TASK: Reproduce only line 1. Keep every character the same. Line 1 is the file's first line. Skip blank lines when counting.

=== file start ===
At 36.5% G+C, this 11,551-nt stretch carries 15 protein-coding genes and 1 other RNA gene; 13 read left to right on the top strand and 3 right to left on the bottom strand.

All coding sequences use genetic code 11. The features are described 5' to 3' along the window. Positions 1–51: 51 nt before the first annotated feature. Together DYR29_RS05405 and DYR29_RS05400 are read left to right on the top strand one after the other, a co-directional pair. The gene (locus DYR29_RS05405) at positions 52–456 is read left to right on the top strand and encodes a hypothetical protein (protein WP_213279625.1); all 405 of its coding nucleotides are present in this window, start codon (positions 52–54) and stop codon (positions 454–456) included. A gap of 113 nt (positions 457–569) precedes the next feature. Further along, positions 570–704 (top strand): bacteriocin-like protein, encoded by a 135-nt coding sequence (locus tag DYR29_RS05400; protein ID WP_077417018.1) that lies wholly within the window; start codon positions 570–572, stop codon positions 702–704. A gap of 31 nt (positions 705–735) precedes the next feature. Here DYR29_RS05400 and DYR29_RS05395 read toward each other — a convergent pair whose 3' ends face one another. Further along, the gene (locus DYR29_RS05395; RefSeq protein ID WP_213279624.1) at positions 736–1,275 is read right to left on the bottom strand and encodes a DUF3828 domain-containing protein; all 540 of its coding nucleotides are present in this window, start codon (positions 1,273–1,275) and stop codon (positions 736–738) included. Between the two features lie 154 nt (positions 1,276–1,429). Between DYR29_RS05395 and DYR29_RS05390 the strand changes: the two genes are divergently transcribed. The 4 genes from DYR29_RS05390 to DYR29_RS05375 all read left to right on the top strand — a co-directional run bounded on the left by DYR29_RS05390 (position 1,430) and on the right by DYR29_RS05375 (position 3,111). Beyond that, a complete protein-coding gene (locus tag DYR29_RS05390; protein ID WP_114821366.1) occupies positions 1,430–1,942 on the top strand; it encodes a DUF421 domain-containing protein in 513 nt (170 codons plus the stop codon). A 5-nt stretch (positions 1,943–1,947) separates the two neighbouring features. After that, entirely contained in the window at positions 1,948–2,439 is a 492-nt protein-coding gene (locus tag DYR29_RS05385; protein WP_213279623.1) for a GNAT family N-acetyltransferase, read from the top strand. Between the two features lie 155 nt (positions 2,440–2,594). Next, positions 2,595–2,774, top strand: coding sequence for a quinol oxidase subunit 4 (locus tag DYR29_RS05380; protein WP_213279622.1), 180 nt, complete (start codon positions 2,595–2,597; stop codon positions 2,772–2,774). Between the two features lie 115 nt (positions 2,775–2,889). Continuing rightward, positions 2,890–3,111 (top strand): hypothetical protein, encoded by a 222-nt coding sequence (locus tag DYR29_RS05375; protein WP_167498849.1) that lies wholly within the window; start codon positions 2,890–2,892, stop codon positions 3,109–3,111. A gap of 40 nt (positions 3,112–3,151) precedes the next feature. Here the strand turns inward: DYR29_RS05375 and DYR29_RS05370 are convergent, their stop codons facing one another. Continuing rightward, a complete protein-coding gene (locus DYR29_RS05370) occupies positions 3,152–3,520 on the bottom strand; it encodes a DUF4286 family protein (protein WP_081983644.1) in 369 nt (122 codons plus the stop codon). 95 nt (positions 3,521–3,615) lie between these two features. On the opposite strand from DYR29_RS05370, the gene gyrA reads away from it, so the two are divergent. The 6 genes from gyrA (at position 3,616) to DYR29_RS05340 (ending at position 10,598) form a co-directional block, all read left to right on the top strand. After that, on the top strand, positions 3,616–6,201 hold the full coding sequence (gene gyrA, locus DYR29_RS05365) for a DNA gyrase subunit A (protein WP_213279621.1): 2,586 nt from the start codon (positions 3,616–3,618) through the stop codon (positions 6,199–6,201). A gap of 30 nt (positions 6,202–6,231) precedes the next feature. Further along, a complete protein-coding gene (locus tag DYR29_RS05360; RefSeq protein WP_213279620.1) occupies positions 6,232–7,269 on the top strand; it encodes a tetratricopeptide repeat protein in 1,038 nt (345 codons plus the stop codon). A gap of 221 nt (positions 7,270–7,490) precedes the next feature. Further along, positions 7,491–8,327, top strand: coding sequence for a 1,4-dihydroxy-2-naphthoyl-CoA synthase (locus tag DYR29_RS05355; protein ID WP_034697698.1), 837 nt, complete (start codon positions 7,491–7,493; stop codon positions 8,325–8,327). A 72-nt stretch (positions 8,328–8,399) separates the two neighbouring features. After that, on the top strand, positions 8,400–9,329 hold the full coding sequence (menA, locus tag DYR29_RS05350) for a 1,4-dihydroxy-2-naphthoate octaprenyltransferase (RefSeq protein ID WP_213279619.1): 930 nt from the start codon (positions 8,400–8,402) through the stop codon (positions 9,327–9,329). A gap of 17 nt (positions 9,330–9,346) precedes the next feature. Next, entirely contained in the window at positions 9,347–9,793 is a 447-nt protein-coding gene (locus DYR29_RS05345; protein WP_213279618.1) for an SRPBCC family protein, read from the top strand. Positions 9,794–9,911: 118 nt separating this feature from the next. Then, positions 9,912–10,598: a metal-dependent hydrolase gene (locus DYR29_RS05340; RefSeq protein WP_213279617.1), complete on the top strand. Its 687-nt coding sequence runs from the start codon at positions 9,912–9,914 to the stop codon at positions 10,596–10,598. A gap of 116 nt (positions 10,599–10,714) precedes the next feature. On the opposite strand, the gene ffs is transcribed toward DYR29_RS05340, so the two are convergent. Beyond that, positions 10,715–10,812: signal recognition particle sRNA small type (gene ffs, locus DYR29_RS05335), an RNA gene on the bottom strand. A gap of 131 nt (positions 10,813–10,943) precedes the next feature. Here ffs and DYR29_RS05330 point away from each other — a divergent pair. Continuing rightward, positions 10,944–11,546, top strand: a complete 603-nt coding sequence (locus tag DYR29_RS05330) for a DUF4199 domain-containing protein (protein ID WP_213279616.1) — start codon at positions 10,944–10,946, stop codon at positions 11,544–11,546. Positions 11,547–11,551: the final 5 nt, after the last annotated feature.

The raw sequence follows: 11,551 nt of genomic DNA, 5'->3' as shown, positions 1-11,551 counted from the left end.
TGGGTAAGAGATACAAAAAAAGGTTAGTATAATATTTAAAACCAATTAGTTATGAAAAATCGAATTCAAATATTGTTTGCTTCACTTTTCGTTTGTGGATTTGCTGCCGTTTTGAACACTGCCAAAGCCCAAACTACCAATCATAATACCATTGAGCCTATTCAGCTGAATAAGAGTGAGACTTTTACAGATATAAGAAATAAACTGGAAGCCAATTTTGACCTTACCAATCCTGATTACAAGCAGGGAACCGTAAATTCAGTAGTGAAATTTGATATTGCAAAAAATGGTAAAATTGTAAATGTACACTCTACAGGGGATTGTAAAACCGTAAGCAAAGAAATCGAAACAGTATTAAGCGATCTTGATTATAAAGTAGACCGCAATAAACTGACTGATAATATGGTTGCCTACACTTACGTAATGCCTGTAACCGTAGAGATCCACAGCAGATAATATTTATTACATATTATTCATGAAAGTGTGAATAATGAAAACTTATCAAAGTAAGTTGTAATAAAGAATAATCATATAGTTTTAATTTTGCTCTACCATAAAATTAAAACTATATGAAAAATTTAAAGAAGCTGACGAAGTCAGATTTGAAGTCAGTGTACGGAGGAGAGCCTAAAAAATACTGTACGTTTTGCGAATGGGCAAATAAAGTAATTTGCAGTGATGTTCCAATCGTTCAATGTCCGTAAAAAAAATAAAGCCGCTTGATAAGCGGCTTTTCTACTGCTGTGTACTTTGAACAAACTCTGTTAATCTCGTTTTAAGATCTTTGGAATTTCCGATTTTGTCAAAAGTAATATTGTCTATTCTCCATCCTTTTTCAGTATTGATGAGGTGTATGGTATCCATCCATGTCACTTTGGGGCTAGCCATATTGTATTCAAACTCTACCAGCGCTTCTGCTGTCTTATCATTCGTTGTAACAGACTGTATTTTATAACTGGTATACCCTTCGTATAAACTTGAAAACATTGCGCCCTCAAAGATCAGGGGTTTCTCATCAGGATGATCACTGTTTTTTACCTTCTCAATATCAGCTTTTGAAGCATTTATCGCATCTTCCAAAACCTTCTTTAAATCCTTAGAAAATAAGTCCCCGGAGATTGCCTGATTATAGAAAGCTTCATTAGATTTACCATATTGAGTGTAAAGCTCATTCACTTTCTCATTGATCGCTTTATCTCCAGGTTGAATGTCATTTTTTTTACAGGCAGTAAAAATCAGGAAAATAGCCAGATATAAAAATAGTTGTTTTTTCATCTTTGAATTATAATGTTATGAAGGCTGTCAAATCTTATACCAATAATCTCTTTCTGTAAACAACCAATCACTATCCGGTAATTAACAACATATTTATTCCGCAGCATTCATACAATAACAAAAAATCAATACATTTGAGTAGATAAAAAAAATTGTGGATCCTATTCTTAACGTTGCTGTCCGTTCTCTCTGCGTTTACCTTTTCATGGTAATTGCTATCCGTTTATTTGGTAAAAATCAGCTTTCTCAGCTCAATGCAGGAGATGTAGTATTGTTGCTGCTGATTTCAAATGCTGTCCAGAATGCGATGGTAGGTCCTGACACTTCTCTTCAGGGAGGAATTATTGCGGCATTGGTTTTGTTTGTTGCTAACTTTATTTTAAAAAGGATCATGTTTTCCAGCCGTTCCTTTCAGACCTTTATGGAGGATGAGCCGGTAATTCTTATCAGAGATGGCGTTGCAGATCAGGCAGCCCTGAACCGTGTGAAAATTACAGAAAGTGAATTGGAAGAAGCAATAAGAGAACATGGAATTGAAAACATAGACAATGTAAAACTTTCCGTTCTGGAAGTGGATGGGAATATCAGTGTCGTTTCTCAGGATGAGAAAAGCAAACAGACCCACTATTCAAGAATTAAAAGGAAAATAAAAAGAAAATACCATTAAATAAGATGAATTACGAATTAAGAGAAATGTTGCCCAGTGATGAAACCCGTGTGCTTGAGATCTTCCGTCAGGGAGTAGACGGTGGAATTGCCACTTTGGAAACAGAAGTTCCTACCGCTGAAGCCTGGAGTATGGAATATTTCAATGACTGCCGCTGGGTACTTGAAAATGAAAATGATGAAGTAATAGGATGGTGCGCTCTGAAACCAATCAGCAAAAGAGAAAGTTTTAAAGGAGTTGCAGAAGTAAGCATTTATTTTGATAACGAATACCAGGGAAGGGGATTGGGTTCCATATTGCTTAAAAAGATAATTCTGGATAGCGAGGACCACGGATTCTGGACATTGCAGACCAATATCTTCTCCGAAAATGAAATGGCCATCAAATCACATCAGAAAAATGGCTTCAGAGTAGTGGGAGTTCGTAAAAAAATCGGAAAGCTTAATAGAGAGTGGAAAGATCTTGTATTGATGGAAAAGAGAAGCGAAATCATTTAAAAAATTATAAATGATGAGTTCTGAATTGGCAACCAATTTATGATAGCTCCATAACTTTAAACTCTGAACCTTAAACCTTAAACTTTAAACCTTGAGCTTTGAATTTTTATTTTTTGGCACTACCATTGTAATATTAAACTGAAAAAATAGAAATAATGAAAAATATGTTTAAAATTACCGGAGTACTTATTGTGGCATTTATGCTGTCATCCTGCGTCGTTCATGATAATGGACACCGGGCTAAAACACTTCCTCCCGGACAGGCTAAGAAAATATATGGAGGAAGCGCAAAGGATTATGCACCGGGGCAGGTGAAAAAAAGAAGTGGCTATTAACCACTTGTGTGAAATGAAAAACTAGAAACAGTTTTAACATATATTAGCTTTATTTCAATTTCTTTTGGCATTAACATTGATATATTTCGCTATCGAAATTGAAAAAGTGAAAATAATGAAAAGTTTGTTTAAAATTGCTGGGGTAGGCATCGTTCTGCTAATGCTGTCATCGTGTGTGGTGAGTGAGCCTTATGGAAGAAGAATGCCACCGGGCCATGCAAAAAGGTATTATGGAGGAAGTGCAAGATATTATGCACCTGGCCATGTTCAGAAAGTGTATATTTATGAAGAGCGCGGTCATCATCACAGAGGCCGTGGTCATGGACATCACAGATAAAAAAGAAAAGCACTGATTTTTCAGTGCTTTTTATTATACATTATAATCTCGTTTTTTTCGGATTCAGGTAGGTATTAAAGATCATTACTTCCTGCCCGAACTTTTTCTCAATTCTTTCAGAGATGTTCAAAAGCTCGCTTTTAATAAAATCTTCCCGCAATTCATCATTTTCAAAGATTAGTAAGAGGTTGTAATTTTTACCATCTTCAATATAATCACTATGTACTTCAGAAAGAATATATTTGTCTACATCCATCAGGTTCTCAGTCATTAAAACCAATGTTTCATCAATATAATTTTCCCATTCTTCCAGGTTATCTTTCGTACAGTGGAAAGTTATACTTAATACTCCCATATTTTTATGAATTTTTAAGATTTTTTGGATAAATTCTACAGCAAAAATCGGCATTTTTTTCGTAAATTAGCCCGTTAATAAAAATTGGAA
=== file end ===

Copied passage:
At 36.5% G+C, this 11,551-nt stretch carries 15 protein-coding genes and 1 other RNA gene; 13 read left to right on the top strand and 3 right to left on the bottom strand.